Mental Health Disparities for BIPOC in the U.S.

According to the National Institute of Mental Health, “Members of racial and ethnic minority groups in the U.S. are less likely to have access to mental health services, less likely to use community mental health services, more likely to use inpatient hospitalization and emergency rooms, and more likely to receive lower quality care.”  It’s challenging for anyone to get proper mental and behavioral health care in the United States; sadly, it’s worse for racial, ethnic, religious, and gender minorities. Depression is more likely to be chronic, severe, and untreated within black Americans compared to white Americans. In 2015, among all adults with a mental illness, 48% of Whites received mental health care as opposed to 31% of Blacks and Hispanics and 22% of Asians. BIPOC is an acronym for Black, Indigenous, and People of Color.

There are many reasons leading to this gap in mental health care between communities. The National Alliance on Mental Illness identifies several barriers preventing minority groups from receiving adequate care including: lack of availability; high level of mental illness stigma in minority communities; racism, bias, and discrimination in treatment settings; lack of adequate health insurance coverage; and a health care system catered towards non-minority groups.  

Mental illnesses are some of the most neglected health problems even today. There is an inadequate workforce to deliver inpatient and outpatient mental health care throughout the country, which makes it hard for most people to get proper support. In addition, the negative stigma surrounding mental illness can make people reluctant to talk to their family, friends, and health care providers about struggles they are facing. Many refuse to seek treatment due to self-stigma, or negative feelings about one’s own mental illness. Asian-Americans and Latinos reported higher levels of self-stigma (https://www.ncbi.nlm.nih.gov/pmc/articles/PMC5568160/).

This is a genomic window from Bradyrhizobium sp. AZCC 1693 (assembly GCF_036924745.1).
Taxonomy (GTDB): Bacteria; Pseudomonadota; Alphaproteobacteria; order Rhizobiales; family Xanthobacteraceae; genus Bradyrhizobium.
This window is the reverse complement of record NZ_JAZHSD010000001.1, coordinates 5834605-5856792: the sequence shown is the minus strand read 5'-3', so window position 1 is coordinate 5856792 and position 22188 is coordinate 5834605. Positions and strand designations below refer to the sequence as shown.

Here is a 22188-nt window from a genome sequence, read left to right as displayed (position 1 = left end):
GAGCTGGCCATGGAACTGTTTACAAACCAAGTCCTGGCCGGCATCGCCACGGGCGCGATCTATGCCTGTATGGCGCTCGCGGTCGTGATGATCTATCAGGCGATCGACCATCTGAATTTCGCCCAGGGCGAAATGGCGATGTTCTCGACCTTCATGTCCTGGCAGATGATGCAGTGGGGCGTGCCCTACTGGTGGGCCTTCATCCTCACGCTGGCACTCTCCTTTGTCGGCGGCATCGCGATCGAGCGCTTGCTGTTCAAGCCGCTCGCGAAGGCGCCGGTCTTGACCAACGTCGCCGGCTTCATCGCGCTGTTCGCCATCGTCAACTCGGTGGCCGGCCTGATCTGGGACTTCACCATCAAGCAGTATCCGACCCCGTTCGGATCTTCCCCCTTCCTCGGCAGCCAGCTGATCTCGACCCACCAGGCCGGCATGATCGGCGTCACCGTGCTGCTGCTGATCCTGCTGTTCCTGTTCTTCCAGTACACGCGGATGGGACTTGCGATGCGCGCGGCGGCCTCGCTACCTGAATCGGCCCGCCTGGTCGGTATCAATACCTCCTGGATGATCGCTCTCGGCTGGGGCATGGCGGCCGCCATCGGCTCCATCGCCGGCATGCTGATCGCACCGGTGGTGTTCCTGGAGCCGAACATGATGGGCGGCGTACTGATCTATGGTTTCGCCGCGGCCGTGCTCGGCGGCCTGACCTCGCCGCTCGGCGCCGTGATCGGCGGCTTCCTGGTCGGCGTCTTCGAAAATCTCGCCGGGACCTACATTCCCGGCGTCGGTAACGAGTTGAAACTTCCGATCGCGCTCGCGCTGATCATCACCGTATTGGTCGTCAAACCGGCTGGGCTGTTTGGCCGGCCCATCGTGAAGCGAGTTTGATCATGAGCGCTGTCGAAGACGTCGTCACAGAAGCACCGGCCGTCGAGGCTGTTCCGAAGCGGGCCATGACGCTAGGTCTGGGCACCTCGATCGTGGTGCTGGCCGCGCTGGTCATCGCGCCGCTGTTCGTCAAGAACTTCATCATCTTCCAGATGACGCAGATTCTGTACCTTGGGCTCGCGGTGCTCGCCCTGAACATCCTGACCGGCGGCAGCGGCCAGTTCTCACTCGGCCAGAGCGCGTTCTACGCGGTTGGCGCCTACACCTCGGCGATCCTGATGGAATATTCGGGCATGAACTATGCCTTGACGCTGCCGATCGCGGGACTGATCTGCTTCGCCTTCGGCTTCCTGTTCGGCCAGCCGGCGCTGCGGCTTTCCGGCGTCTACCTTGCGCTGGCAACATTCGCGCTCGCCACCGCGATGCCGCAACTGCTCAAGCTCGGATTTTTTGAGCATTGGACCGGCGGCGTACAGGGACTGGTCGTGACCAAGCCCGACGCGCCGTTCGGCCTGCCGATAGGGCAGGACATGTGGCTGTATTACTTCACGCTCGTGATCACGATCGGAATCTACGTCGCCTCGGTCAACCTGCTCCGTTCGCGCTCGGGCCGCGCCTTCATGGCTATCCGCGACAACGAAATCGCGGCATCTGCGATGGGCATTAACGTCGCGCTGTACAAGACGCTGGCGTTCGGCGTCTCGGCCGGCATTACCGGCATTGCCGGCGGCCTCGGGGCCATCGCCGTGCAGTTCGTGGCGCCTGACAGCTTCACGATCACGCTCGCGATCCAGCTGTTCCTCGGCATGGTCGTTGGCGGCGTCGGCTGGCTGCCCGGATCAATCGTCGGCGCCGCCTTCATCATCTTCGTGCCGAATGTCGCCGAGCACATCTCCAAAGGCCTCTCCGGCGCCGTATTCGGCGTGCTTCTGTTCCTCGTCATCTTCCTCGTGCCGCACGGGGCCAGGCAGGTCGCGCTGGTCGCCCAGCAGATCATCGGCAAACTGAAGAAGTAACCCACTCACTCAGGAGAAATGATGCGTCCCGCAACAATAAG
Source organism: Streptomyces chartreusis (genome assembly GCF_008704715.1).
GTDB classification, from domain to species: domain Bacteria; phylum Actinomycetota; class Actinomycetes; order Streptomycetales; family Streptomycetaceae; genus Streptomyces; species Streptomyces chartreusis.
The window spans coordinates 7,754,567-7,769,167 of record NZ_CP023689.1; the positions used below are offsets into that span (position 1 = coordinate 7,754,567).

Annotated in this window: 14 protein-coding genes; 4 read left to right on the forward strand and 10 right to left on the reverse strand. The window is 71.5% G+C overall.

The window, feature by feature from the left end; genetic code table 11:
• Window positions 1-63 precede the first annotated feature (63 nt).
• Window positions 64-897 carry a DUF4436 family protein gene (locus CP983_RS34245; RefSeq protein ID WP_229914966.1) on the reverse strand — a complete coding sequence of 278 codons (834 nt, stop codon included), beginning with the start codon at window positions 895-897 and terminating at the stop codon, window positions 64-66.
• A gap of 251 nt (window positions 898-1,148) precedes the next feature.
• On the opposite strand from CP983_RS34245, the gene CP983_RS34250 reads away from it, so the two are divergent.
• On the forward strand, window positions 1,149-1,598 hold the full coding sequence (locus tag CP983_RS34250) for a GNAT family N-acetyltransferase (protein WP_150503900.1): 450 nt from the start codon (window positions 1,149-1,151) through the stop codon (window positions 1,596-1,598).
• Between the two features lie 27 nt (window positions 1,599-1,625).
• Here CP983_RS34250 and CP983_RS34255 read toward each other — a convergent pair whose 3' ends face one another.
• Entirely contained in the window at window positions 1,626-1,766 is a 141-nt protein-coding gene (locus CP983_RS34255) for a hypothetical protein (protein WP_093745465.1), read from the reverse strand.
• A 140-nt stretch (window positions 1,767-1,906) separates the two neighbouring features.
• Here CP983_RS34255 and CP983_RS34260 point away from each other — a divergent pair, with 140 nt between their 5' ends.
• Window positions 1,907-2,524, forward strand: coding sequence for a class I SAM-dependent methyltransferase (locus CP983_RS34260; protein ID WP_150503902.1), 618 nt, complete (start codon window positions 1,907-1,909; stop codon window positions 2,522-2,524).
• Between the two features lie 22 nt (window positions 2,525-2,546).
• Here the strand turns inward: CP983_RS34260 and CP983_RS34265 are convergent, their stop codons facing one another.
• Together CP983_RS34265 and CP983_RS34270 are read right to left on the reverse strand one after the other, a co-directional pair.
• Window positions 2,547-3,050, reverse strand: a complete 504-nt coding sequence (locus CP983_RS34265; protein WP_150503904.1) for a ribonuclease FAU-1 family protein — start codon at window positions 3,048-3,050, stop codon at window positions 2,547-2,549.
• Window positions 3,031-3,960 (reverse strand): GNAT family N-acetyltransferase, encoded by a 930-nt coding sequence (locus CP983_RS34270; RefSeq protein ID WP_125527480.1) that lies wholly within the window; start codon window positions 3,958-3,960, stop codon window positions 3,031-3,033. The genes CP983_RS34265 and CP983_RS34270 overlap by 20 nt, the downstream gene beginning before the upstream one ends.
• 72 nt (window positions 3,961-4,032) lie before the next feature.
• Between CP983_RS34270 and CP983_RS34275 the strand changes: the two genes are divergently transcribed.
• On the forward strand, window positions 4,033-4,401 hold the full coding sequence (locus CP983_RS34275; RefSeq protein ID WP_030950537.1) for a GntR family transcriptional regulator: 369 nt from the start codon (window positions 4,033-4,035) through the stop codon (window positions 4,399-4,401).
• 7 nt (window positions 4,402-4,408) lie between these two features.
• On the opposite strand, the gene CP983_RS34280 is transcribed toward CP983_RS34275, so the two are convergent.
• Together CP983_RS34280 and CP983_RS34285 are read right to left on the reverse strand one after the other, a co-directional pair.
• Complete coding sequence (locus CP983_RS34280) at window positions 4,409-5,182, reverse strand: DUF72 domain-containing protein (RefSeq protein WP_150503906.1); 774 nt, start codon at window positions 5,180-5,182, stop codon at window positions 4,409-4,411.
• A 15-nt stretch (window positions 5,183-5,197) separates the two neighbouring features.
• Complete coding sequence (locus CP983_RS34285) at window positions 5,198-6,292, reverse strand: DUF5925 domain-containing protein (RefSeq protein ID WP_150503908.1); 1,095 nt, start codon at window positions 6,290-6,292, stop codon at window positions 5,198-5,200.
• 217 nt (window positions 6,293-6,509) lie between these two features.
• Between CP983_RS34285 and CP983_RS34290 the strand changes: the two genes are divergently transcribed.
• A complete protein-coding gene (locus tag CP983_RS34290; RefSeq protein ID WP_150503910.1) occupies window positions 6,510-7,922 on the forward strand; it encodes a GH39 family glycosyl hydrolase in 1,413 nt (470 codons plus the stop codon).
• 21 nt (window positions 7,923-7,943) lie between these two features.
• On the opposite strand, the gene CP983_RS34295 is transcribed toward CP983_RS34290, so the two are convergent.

There is an unfortunate gap in how minorities are treated by their health care providers. Black and minority ethnic groups are less likely to be offered psychotherapy, more likely to be offered drugs, and more likely to be treated with coercion (https://www.ncbi.nlm.nih.gov/pmc/articles/PMC1839175/). One study even found that physicians were 23% more verbally dominant and engaged in 33% less patient-centered communication with African American patients than white patients. In addition, there tends to be a lack of cultural understanding by health care providers. This leads to misdiagnosis or underdiagnosis of mental illness in people from racially and ethnically diverse groups. Language barriers between providers and patients seems to be a huge contributor to this. These issues cause minority communities to feel a sense of distrust in the health care system. 

The high cost of behavioral and mental health services prevents most people from seeking treatment, especially those who are uninsured. As of 2015, non-elderly minorities were more likely to lack insurance compared to whites. Even among those with insurance, the cost of deductibles and copayments are extra barriers to getting appropriate care. You can read more about the costs here: https://www.ncsl.org/Portals/1/HTML_LargeReports/DisparitiesBehHealth_Final.htm.

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